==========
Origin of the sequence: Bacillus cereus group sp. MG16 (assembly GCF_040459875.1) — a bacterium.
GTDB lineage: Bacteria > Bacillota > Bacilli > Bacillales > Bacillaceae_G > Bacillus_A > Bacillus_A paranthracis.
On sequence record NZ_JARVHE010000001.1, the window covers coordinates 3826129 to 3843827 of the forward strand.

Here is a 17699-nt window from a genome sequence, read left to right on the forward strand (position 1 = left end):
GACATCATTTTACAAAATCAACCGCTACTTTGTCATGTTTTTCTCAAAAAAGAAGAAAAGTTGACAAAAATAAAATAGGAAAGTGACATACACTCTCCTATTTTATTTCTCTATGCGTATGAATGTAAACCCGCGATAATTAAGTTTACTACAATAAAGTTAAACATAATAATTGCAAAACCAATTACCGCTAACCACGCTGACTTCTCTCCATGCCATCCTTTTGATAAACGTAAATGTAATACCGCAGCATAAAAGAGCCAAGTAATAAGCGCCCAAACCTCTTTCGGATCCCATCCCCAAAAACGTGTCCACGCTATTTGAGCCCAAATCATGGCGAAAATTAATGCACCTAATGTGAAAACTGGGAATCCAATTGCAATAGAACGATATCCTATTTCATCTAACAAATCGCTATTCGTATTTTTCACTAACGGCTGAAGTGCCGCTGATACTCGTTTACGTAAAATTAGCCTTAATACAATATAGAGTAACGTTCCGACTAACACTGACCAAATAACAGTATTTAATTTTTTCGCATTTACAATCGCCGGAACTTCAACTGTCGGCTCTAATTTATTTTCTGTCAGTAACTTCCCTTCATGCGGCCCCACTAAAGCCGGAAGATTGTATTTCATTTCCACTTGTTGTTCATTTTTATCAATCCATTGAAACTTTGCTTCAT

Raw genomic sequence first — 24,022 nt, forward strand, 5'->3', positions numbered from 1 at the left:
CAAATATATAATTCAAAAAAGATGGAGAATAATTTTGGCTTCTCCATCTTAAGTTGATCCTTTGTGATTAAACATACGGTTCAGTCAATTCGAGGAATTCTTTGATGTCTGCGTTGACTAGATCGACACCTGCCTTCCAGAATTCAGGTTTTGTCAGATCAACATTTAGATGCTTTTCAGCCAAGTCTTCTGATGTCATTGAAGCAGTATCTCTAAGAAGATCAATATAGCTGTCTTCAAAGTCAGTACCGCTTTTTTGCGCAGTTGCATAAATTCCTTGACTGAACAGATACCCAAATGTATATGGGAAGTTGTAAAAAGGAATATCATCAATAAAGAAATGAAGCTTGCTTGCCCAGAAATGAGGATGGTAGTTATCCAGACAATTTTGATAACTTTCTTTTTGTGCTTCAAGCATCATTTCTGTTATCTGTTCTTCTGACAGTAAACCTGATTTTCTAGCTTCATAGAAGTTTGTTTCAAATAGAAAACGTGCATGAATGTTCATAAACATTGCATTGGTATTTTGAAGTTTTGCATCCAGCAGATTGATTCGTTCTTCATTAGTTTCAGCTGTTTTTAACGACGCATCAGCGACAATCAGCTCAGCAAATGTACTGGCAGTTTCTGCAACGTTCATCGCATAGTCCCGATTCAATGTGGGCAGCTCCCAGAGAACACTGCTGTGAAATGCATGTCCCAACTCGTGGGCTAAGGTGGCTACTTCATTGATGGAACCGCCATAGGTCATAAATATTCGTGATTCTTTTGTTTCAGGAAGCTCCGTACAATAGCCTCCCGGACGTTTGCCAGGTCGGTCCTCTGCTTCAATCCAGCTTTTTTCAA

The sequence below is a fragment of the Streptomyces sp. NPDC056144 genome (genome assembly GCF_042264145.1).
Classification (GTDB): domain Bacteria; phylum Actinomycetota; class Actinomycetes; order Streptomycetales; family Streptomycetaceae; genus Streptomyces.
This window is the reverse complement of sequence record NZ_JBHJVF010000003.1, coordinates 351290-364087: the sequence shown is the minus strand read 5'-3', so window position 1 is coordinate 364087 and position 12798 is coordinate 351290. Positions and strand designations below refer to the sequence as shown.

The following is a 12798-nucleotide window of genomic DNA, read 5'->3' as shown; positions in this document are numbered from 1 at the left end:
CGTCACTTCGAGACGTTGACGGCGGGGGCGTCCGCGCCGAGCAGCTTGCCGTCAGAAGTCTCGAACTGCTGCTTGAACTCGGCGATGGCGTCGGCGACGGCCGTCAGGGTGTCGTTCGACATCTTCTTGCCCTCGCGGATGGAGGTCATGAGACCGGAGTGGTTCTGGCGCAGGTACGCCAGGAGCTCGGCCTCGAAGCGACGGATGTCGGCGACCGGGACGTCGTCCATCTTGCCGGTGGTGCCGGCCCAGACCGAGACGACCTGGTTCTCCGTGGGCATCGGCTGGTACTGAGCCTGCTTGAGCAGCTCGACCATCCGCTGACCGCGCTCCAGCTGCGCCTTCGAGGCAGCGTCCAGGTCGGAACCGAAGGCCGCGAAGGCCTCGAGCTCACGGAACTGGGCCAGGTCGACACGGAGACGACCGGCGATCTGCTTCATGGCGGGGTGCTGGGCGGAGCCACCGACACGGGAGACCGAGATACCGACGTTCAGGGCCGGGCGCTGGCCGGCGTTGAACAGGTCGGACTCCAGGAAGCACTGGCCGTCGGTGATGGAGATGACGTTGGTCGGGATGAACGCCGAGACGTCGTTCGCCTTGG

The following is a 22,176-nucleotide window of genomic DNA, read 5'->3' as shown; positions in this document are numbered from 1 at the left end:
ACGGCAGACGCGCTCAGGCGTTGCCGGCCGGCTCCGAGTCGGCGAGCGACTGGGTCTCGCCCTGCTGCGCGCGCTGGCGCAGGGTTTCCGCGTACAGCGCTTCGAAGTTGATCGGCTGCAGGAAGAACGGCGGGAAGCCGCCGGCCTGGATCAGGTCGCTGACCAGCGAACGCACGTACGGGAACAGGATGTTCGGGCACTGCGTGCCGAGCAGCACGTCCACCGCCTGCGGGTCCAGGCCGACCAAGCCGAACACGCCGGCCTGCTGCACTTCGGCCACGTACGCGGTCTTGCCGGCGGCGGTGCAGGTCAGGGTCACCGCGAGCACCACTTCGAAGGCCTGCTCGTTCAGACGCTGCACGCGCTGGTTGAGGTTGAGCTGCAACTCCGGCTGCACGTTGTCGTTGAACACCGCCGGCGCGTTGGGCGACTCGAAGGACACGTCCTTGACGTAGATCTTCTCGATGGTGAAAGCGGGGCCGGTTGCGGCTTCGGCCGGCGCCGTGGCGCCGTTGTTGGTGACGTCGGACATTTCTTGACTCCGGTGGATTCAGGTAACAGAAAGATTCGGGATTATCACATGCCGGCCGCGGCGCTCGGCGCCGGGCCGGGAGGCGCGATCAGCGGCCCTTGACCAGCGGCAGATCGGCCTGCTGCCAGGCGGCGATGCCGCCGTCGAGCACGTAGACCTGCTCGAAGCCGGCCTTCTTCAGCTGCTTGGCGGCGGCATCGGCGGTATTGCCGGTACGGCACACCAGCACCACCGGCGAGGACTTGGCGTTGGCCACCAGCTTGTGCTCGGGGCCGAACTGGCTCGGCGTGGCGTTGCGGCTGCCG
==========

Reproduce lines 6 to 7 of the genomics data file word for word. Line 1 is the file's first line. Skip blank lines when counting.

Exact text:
Raw genomic sequence first — 24,022 nt, forward strand, 5'->3', positions numbered from 1 at the left:
CAAATATATAATTCAAAAAAGATGGAGAATAATTTTGGCTTCTCCATCTTAAGTTGATCCTTTGTGATTAAACATACGGTTCAGTCAATTCGAGGAATTCTTTGATGTCTGCGTTGACTAGATCGACACCTGCCTTCCAGAATTCAGGTTTTGTCAGATCAACATTTAGATGCTTTTCAGCCAAGTCTTCTGATGTCATTGAAGCAGTATCTCTAAGAAGATCAATATAGCTGTCTTCAAAGTCAGTACCGCTTTTTTGCGCAGTTGCATAAATTCCTTGACTGAACAGATACCCAAATGTATATGGGAAGTTGTAAAAAGGAATATCATCAATAAAGAAATGAAGCTTGCTTGCCCAGAAATGAGGATGGTAGTTATCCAGACAATTTTGATAACTTTCTTTTTGTGCTTCAAGCATCATTTCTGTTATCTGTTCTTCTGACAGTAAACCTGATTTTCTAGCTTCATAGAAGTTTGTTTCAAATAGAAAACGTGCATGAATGTTCATAAACATTGCATTGGTATTTTGAAGTTTTGCATCCAGCAGATTGATTCGTTCTTCATTAGTTTCAGCTGTTTTTAACGACGCATCAGCGACAATCAGCTCAGCAAATGTACTGGCAGTTTCTGCAACGTTCATCGCATAGTCCCGATTCAATGTGGGCAGCTCCCAGAGAACACTGCTGTGAAATGCATGTCCCAACTCGTGGGCTAAGGTGGCTACTTCATTGATGGAACCGCCATAGGTCATAAATATTCGTGATTCTTTTGTTTCAGGAAGCTCCGTACAATAGCCTCCCGGACGTTTGCCAGGTCGGTCCTCTGCTTCAATCCAGCTTTTTTCAA